The Weak Topology Induced by F

# The Weak Topology Induced by F

Let $X$ be any nonempty set and let $\mathcal F$ be a collection of real-valued functions defined on $X$. For each $\epsilon > 0$, each finite subcollection $F \subseteq \mathcal F$, and each $x \in X$ let:

(1)
\begin{align} \quad N_{\epsilon, F} (x) = \{ y \in X : |f(x) - f(y)| < \epsilon, \forall f \in F \} \end{align}

Then for each $x \in X$, the following collection of sets will form a base at $x$:

(2)
\begin{align} \quad \{ N_{\epsilon, F}(x) : \epsilon > 0, F \subseteq \mathcal F \: \mathrm{finite} \} \end{align}

The topology on $X$ that is generated by these local bases has a special name.

 Proposition 1: Let $X$ be a nonempty set and let $\mathcal F$ be a collection of functions on $X$. For each $x \in X$, the collection $\{ N_{\epsilon, F}(x) : \epsilon > 0, x \in X, F \subseteq \mathcal F \: \mathrm{finite} \}$ is a base for some topology $\tau$ on $X$.

Recall from the Bases for a Topology page that a collection $\mathcal B$ of subsets of a set $X$ is a base for some topology $\tau$ on $X$ if and only if $X$ is covered by $\mathcal B$ and for all $B_1, B_2 \in \mathcal B$ and $x \in B_1 \cap B_2$ where exists a $B \in \mathcal B$ such that $x \in B \subseteq B_1 \cap B_2$. We use this result in proving the proposition above.

• Proof: Let $f \in \mathcal F$ and let $\epsilon = 1 > 0$. Then $x \in N_{1, \{ f \}}(x)$ for each $x \in X$ and so $X = \bigcup_{x \in X} N_{1, \{ f \}}(x)$ which shows that $X$ is covered by $\{ N_{\epsilon, F}(x) : \epsilon > 0, x \in X, F \subseteq \mathcal F \: \mathrm{finite} \}$.
• Secondly let $\epsilon_1, \epsilon_2 > 0$, $F_1, F_2 \subseteq \mathcal F$ be finite, and let $x_1, x_2 \in X$. Suppose that:
(3)
\begin{align} \quad x \in N_{\epsilon_1, F_1}(x_1) \cap N_{\epsilon_2, F_2}(x_2) \end{align}

Then by definition $x \in N_{\epsilon_1, F_1}(x_1)$ and $x \in N_{\epsilon_2, F_2}(x_2)$ and so:

(4)

Let $\delta > 0$ be such that:

(5)
\begin{align} \quad 0 < \delta < \min_{f \in F_1, g \in F_2} \{ \epsilon_1 - |f(x) - f(x_1)|, \epsilon_2 - |g(x) - g(x_2)| \} \end{align}

Now we have that $\delta > 0$ and $F_1 \cup F_2$ is finite (since $F_1$ and $F_2$ are both finite sets). So if $x' \in N_{\delta, F_1 \cup F_2}(x)$ we have that for all $f \in F_1$:

(6)
\begin{align} \quad | f(x') - f(x_1) | &\leq | f(x') - f(x) | + | f(x) - f(x_1) | \\ & < \delta + |f(x) - f(x_1)| \\ & < (\epsilon_1 - |f(x) - f(x_1)|) + |f(x) - f(x_1)| \\ & < \epsilon_1 \end{align}

And we have that for all $g \in F_2$ that:

(7)
\begin{align} \quad | g(x') - g(x_2) | & \leq | g(x') - g(x)| + |g(x) - g(x_2)| \\ & < \delta + |g(x) - g(x_2)| \\ & < (\epsilon_2 - |g(x) - g(x_2)|) + |g(x) - g(x_2)| \\ & < \epsilon_2 \end{align}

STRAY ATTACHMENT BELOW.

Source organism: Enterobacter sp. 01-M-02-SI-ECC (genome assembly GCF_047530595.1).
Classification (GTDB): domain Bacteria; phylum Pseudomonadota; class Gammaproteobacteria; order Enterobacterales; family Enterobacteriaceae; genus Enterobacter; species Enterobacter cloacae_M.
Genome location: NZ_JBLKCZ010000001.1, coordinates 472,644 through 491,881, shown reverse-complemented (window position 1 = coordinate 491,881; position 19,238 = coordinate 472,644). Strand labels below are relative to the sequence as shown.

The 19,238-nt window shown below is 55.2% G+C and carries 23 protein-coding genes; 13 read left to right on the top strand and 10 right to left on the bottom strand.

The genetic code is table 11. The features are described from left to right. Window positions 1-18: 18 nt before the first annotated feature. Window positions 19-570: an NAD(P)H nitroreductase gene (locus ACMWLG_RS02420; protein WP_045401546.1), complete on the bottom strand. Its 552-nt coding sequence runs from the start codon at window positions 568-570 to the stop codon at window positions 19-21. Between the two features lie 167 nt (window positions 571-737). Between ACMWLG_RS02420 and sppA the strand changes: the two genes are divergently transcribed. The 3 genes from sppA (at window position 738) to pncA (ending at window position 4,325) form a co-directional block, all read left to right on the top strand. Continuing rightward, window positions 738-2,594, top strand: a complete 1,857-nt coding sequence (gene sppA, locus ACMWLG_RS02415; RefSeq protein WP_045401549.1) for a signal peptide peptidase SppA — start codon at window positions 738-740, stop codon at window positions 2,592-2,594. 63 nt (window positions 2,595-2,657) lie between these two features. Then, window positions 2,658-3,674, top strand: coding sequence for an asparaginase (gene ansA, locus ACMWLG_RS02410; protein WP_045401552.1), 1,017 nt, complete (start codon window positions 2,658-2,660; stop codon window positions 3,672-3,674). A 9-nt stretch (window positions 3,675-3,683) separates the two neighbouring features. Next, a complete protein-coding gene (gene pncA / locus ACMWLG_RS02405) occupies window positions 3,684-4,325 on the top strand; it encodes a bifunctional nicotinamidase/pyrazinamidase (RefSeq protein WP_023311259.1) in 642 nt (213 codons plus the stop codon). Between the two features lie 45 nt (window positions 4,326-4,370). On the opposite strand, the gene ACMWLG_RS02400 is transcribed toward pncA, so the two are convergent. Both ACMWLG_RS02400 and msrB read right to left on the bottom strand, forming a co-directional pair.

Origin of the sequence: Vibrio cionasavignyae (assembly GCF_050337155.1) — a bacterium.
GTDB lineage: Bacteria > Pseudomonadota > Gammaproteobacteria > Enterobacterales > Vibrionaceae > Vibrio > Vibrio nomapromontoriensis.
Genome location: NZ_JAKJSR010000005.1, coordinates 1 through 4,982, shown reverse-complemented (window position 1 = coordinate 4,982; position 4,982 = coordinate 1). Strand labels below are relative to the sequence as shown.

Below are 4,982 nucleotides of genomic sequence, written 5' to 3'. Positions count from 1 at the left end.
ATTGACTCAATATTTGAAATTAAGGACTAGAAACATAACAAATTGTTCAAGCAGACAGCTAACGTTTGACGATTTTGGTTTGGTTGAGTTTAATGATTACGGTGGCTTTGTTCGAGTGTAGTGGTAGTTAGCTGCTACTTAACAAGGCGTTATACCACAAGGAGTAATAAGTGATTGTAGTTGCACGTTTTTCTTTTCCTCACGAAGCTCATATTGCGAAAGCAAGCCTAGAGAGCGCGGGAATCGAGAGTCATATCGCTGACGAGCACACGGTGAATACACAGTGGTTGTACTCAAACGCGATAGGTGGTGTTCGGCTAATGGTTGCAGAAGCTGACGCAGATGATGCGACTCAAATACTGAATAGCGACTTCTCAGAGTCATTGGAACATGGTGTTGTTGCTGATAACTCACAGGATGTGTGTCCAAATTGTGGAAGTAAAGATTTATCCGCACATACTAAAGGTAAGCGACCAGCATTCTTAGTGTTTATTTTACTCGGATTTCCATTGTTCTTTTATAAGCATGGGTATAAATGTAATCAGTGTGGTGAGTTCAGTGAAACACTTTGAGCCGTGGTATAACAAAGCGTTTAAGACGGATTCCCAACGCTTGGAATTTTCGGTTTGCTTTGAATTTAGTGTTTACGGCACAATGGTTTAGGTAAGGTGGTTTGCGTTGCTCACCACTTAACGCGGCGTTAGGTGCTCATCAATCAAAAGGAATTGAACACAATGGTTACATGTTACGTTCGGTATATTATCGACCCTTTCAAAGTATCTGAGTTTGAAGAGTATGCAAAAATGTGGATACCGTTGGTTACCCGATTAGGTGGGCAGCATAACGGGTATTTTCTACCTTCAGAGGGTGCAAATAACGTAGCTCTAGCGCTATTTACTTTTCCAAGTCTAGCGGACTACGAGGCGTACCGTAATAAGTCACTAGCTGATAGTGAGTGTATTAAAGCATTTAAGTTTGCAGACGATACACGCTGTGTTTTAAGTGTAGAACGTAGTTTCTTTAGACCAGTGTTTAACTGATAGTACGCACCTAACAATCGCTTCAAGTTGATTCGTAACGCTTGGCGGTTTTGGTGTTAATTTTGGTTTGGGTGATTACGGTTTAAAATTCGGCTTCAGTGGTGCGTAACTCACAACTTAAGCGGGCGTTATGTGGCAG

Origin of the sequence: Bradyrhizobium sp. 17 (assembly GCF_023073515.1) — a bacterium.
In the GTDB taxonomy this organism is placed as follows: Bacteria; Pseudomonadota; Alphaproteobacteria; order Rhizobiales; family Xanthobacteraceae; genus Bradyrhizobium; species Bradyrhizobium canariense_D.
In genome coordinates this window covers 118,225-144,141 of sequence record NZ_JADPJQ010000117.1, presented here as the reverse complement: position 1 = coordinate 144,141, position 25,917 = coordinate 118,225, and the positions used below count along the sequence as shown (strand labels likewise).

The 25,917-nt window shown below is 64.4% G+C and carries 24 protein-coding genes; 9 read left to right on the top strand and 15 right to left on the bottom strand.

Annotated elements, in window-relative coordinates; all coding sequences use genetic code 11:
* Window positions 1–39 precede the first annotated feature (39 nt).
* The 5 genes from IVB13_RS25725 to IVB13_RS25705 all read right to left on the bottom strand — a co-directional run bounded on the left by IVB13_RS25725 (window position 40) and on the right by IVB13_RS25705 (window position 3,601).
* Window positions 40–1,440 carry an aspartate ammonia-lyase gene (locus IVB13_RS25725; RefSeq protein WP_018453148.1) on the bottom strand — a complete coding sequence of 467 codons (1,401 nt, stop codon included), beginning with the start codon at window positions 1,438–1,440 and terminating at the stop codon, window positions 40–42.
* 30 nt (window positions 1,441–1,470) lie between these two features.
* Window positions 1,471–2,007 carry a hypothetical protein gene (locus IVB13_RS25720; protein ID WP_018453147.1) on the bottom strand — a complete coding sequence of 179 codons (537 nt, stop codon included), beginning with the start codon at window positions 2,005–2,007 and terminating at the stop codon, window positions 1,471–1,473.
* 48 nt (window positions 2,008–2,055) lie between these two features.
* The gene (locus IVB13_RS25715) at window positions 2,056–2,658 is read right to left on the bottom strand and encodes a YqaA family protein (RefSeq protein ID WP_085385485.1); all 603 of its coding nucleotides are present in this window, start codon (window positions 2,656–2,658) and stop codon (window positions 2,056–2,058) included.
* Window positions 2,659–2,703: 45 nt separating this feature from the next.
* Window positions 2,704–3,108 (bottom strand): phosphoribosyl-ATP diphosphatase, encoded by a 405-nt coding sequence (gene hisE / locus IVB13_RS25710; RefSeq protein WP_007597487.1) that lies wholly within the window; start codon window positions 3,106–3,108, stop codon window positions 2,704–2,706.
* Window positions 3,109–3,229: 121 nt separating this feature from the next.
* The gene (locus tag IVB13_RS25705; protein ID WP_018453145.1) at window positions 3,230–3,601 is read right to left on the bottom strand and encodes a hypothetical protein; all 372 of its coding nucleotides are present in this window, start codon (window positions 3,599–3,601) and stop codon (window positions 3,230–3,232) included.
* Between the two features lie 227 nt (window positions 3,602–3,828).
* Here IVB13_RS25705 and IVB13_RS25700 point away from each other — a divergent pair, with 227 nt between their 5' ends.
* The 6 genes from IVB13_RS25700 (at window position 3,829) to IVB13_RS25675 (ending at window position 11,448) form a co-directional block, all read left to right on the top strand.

Therefore $x' \in N_{\epsilon_1, F_1}(x_1) \cap N_{\epsilon_2, F_2}(x_2)$. Thus:

(8)
\begin{align} \quad N_{\delta, F_1 \cup F_2} (x) \subseteq N_{\epsilon_1, F_1}(x_1) \cap N_{\epsilon_2, F_2}(x_2) \end{align}

So indeed, $\mathcal B$ is a base for some topology $\tau$ on $X$. $\blacksquare$

Proposition 1 tells us that the collection of sets $\{ N_{\epsilon, F}(x) : \epsilon > 0, x \in X, F \subseteq \mathcal F \: \mathrm{finite} \}$ generates a topology on $X$. This topology will be given a special name which we define below.

 Definition: Let $X$ be a nonempty set and let $\mathcal F$ be a collection of real-valued functions on $X$. The Weak Topology Induced by $\mathcal F$ or the $\mathcal F$-Weak Topology on $X$ is the topology generated by the local bases for each $x \in X$ given by $\{ N_{\epsilon, F}(x) : \epsilon > 0, F \subseteq \mathcal F \: \mathrm{finite} \}$. It is the weakest topology (the initial topology) which makes every function in $\mathcal F$ continuous with respect to the topology.

## Local Base for x

For each $x \in X$, a local base for $x$ in the $\mathcal F$-weak topology consists of sets of the form:

(9)
\begin{align} \quad N_{\epsilon, \{ f_1, f_2, ..., f_n \}}(x) = \{ y \in X : |f_k(x) - f_k(y)| < \epsilon, \: 1 \leq k \leq n \} \end{align}

## F-Weak Convergence

It is useful to characterize what it means for a sequence of points $(x_n)$ to converge to a point $x$ with respect to the $\mathcal F$-Weak topology on $X$. We define this below in the following proposition.

 Proposition 2: Let $X$ be equipped with the $\mathcal F$-weak topology. A sequence of points $(x_n)$ $\mathcal F$-weakly converges to $x \in X$ if $\displaystyle{\lim_{n \to \infty} f(x_n) = f(x)}$ for every $f \in \mathcal F$.

Recall that if $(X, \tau)$ is a topological space then a sequence of points $(x_n)$ converges to $x \in X$ if for every $U \in \tau$ with $x \in U$ there exists an $N \in \mathbb{N}$ such that if $n \geq N$ then $x_n \in U$.